The effect on inferences of population size of the sampling scheme for intraspecific DNA sequences

Whoriskey, Suzy (2020) The effect on inferences of population size of the sampling scheme for intraspecific DNA sequences. PhD thesis, University of Glasgow.

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Variation in samples of DNA sequences from within one species can be informative about the demographic processes that have affected that species, revealing signals of migration patterns and population size changes in the past. The demographic models that are fitted to the data might vary, as might the way the data are used, but one almost ubiquitous assumption is that the samples sequenced in the study are randomly chosen. Yet this is rarely plausible either because random sampling is practically impossible to perform or indeed because the samples for analysis are very consciously selected in some non-random way.

This thesis explores the robustness of a particular flexible class of models used for inference of variable population size, the so-called skyline plot methods, to non-randomness of sampling by taking a simulation approach. The particular sampling scheme investigated takes sequences belonging to one subtree (or haplogroup) of the genealogy of a non-recombining locus. Pitfalls of analyses ignoring the sampling scheme are reported and a recommendation for the interpretation of such analyses is made.

This work uses the Bayesian skyline plot model to infer population sizes and in simulation settings this model proves to be accurate in estimating population size as a function of time, from random samples. When a non-random sample defined by a haplogroup is analysed, the model can infer the shape of the population curve well but fails to capture the magnitude, when compared to the population curve inferred from a random sample or to the true population curve. Functional data analysis techniques were used to explore the relationship between the population curves inferred from random and non-random samples. After establishing that there is indeed a strong relationship between the two, the goal was to develop a straightforward post hoc correction to the inferred population curve from the non-random sample that is easy to apply and permits practitioners to allow for the violations of model assumptions caused by the non-random sample, so obtaining a more reliable estimate of population size. This is illustrated by applying the approach to samples of sequences taken from human mitochondrial DNA. The correction uses information on the prevalence of the mutation defining the non-random subtree.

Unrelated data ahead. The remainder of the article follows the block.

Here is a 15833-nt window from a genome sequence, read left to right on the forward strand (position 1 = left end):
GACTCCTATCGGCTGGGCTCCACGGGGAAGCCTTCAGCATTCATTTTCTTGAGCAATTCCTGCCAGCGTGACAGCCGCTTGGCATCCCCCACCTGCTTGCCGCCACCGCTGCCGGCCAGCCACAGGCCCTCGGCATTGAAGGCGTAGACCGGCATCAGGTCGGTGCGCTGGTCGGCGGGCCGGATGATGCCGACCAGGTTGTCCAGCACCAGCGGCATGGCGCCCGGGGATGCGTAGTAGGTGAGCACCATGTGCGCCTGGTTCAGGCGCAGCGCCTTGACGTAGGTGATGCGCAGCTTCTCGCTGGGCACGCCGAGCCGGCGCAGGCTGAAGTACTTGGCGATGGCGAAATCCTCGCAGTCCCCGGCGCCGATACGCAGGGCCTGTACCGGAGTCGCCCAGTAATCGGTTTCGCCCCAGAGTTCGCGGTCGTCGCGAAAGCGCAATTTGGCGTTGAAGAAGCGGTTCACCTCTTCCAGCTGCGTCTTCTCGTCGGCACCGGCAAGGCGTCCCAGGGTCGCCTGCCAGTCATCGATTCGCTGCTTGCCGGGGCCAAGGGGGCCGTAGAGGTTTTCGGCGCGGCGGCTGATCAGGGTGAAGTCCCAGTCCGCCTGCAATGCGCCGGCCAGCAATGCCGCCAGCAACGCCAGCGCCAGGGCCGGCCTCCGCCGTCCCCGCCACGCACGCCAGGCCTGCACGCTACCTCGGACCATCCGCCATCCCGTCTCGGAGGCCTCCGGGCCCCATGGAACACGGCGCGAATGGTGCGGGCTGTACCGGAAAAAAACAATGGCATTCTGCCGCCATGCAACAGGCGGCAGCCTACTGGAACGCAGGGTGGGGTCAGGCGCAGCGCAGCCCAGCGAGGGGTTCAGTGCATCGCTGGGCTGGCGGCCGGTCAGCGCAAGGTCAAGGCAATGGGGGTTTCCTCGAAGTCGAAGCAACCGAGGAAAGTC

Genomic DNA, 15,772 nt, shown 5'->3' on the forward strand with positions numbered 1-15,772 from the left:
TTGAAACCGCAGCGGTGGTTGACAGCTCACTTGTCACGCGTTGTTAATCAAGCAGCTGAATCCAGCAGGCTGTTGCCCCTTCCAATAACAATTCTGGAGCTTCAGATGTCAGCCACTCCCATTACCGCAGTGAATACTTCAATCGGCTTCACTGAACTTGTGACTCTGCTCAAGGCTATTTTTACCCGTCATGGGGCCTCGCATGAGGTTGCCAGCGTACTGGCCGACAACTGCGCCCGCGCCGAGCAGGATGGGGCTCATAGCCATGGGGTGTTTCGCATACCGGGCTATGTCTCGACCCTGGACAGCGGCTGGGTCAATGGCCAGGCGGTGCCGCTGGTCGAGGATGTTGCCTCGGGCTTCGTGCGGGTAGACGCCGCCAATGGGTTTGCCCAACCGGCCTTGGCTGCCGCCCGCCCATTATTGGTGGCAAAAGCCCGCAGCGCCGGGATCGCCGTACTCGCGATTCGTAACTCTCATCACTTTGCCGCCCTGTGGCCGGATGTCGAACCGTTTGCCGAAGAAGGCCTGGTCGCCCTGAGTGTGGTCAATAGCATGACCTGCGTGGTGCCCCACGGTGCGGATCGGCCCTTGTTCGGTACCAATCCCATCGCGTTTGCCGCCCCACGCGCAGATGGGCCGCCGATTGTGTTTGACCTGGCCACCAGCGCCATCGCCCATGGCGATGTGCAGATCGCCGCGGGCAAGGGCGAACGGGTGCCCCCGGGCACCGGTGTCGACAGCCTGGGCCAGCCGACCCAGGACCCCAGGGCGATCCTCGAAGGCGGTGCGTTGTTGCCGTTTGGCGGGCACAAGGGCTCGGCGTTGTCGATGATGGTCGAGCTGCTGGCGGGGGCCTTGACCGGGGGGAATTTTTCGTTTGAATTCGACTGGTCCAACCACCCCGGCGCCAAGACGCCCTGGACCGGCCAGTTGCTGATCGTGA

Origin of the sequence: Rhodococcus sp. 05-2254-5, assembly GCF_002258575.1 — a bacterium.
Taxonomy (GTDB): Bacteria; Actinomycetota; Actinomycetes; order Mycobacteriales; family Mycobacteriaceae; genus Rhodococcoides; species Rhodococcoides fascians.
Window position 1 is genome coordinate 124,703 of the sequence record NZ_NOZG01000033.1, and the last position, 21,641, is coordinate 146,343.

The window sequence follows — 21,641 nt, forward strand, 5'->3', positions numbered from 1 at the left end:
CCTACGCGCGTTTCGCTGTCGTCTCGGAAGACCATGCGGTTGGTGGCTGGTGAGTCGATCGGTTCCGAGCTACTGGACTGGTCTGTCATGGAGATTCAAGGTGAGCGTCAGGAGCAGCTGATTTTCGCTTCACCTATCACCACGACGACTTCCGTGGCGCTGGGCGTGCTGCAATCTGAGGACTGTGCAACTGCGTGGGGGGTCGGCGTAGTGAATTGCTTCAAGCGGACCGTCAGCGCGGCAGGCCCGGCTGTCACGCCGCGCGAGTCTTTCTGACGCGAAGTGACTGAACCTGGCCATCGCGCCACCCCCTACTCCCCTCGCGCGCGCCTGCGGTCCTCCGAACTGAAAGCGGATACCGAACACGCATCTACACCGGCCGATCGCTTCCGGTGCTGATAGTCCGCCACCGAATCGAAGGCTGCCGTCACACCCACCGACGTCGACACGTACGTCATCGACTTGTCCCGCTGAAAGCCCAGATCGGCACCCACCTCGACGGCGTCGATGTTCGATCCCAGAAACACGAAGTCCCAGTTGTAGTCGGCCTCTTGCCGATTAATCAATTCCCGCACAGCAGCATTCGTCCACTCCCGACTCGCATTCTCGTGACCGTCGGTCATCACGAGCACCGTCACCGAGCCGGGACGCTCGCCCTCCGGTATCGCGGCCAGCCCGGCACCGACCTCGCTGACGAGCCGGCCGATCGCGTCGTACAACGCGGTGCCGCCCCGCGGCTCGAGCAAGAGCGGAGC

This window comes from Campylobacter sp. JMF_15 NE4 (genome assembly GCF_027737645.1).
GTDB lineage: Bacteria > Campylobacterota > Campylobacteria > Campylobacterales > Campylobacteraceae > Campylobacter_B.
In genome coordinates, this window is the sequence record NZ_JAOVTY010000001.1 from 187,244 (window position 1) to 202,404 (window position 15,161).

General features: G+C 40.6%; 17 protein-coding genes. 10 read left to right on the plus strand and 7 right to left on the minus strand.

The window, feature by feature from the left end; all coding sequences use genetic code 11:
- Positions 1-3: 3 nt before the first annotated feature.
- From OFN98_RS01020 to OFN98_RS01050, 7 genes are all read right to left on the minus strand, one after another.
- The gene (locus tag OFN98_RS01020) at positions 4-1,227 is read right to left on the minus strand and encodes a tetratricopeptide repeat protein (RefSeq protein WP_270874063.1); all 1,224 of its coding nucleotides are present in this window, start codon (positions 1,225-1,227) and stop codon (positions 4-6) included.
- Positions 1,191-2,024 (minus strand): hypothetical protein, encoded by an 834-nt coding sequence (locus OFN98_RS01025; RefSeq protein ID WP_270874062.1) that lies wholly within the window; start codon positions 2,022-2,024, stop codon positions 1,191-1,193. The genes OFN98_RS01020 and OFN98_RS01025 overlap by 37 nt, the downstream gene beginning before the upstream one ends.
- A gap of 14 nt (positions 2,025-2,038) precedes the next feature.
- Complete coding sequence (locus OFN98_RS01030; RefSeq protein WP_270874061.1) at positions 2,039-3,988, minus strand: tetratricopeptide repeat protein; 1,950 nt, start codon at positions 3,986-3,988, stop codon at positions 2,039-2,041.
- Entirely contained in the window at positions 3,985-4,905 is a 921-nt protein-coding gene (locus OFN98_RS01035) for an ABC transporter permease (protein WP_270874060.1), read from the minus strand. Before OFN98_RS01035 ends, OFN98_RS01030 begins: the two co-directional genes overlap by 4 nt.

Item Type: Thesis (PhD)
Qualification Level: Doctoral
Keywords: Population size, mitochondrial DNA, Bayesian Skyline Plot, mutation, Coalescent process, haplogroup, non-random sampling, phylogenetic analysis, bias, population genetics.
Subjects: Q Science > QA Mathematics
Colleges/Schools: College of Science and Engineering > School of Mathematics and Statistics
Supervisor's Name: Macaulay, Dr. Vincent and Gupta, Dr. Mayetri
Date of Award: 2020
Depositing User: Dr Suzy Whoriskey
Unique ID: glathesis:2020-81328
Copyright: Copyright of this thesis is held by the author.
Date Deposited: 05 May 2020 10:43
Last Modified: 05 May 2020 14:36

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